Another significant overlap between the OEI Act and the OPGGSA is the entities that will regulate the industry. Under the OPGGSA, NOPTA functions as the titles administrator for the offshore petroleum industry, and NOPSEMA provides health and safety, as well as environmental, administration. Both NOPTA and NOPSEMA have had their roles expanded under the OEI Act, to provide similar functions to the offshore wind industry.13

In light of the similarities between the two pieces of legislation, maintaining consistent regulators will help to provide certainty of approach for proponents of offshore activities. This is particularly so for NOPTA, which, under the OEI Act, has a function of supporting the Minister as Offshore Infrastructure Regulator to assess applications and consider the merits criteria. Prior experience in dealing with these regulators will be useful for proponents making applications for licences under the OEI Act.

Change in control

Interestingly, while the change in control provisions between the two regimes are similar, in that regulatory approval is required where a person proposes to begin (or cease) to control 20% or more of a licence-holder, the new OPGGSA trailing liabilities regime has not been adopted. Under this reform, former title-holders and related entities in the offshore oil and gas industries may have liabilities as to decommissioning and rehabilitation despite having reduced, or completely disposed of, their interest in the licence. We expect that this regime was not adopted due to its potential to act as a disincentive to expansion and investment in the offshore wind industry.

Further areas for consideration

Maritime law

One aspect of the offshore wind industry that is not addressed in detail in the legislative framework or other guidance is maritime law. How support vessels, barges, offshore substations and the floating/fixed turbines will be regulated – in particular, as to coastal trading – will be critical in understanding all relevant regulatory risks. Under the offshore oil and gas regime, there are certain exceptions to maritime law requirements in both state and federal legislation; however, this has not yet been considered for the offshore wind industry.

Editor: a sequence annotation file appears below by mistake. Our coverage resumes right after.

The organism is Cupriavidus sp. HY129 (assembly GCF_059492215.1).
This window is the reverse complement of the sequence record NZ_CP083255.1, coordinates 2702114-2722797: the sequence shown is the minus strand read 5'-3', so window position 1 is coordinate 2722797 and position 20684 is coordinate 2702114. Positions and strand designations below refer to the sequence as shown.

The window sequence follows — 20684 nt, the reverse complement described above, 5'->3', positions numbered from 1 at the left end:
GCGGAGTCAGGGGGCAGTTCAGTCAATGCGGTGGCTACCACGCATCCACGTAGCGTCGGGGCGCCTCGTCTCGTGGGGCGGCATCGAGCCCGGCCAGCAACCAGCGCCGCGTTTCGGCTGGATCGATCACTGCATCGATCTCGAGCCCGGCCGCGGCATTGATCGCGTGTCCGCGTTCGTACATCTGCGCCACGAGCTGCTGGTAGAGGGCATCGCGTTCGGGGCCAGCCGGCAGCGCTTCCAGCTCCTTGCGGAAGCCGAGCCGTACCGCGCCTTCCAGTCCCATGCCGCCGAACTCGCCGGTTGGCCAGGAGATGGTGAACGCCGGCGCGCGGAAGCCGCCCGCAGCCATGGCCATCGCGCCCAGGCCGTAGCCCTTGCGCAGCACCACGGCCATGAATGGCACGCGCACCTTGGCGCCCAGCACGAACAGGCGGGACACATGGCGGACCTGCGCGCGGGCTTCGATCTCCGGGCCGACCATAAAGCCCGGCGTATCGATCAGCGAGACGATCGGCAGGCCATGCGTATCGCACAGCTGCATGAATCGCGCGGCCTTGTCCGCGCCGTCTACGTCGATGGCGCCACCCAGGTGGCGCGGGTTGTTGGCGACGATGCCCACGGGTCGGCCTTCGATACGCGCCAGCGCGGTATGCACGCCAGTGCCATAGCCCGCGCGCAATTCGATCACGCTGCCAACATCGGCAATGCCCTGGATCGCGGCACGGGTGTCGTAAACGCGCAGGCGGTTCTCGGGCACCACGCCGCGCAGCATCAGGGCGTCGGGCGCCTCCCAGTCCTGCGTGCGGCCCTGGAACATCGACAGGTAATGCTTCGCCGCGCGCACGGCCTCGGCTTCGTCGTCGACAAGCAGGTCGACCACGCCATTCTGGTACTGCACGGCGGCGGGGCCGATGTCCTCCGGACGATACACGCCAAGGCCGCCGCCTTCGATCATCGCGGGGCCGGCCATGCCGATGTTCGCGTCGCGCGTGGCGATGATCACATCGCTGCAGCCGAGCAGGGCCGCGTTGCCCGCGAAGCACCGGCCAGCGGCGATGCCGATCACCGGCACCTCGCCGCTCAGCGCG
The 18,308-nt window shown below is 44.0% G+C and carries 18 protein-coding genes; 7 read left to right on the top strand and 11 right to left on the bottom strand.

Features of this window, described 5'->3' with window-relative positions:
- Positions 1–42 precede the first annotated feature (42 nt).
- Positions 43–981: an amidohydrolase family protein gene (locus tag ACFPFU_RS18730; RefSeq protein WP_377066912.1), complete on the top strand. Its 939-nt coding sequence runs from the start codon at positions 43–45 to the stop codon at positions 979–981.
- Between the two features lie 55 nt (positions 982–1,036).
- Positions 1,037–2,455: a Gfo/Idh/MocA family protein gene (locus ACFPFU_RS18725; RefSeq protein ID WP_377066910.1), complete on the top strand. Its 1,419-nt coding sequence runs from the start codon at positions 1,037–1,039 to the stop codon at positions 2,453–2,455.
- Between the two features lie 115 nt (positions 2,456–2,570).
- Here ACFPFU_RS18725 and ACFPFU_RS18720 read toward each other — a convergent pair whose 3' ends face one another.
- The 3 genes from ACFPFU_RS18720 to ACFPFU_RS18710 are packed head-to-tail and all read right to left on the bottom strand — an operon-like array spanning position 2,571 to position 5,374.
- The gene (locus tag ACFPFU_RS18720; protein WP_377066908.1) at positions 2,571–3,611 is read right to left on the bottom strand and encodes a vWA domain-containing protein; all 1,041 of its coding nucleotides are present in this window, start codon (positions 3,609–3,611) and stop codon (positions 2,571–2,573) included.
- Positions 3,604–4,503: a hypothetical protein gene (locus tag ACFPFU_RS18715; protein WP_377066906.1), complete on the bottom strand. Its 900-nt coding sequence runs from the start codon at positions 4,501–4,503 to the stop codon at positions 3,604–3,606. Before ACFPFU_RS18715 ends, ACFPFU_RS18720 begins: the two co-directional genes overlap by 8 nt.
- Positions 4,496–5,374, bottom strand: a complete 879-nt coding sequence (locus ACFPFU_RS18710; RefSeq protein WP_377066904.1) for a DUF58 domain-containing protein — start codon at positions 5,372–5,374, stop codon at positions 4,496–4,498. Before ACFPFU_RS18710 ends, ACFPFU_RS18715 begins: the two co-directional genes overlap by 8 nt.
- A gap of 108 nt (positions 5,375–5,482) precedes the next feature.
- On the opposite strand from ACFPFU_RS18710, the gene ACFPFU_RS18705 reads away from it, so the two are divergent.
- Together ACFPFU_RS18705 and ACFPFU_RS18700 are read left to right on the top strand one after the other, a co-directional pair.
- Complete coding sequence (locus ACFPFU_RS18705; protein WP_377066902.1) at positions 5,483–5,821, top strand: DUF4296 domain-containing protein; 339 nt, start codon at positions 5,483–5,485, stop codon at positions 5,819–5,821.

Australia's cabotage regime applies to commercial vessels that carry passengers or cargo from a port in one Australian state or territory to another Australian state or territory (also known as coastal trading). The Coastal Trading (Revitalising Australian Shipping) Act 2012 (Cth) (the CTA) and the OPGGSA exempt 'offshore industry vessels'.14 However, the term offshore industry vessels does not currently include vessels that would support the offshore wind power industry. Therefore, offshore wind power support vessels could be caught by the CTA if they engage in coastal trading.

Proponents of offshore wind projects should carefully consider the implications of this regime for their project. Regulators should consider whether further regulation is required to support the industry as works commence over the coming years.

Actions you can take now

  • Seek to engage early with NOPTA, NOPSEMA and the Department of Climate Change, Energy, the Environment and Water (DCCEEW) to understand what will be considered in assessing applications for licences under the OEI Act.
  • Consult with colleagues and industry contacts with experience in the offshore oil and gas sector to better understand the licensing regime under the OPGGSA and then apply these learnings to the offshore wind industry.
  • Continue to monitor updates from DCCEEW and review new regulations on management plans when released in Q3/Q4 of 2022.


  1. Sections 33(1)(e) and 154(a) OEI Act.

  2. We note that there is the possibility of undertaking cash bidding on exploration permits under s110 of the OPGGSA. However, in practice this doesn't commonly occur.

  3. See Guideline: Applicant Suitability, p11.

  4. Section 85(2) Exposure Draft of the Offshore Electricity Infrastructure Regulations 2022 (Cth).

  5. See Guideline: Offshore Petroleum Exploration, p8.

  6. See Guideline: Retention leases, p12.

  7. See Guideline: Retention leases, p13.

  8. See Guideline: Retention leases, p13.

  9. Section 85(3)(a) Exposure Draft of the Offshore Electricity Infrastructure Regulations 2022 (Cth).

  10. Clause 4.6.19 Draft Guideline: Offshore Electricity Infrastructure Licensing Scheme.

  11. Section 695YB(j) OPGGSA.

  12. See footnote 2.

  13. Sections 153(3) and 175 OEI Act.

  14. Section 10(e) Coastal Trading (Revitalising Australian Shipping) Act 2012 (Cth).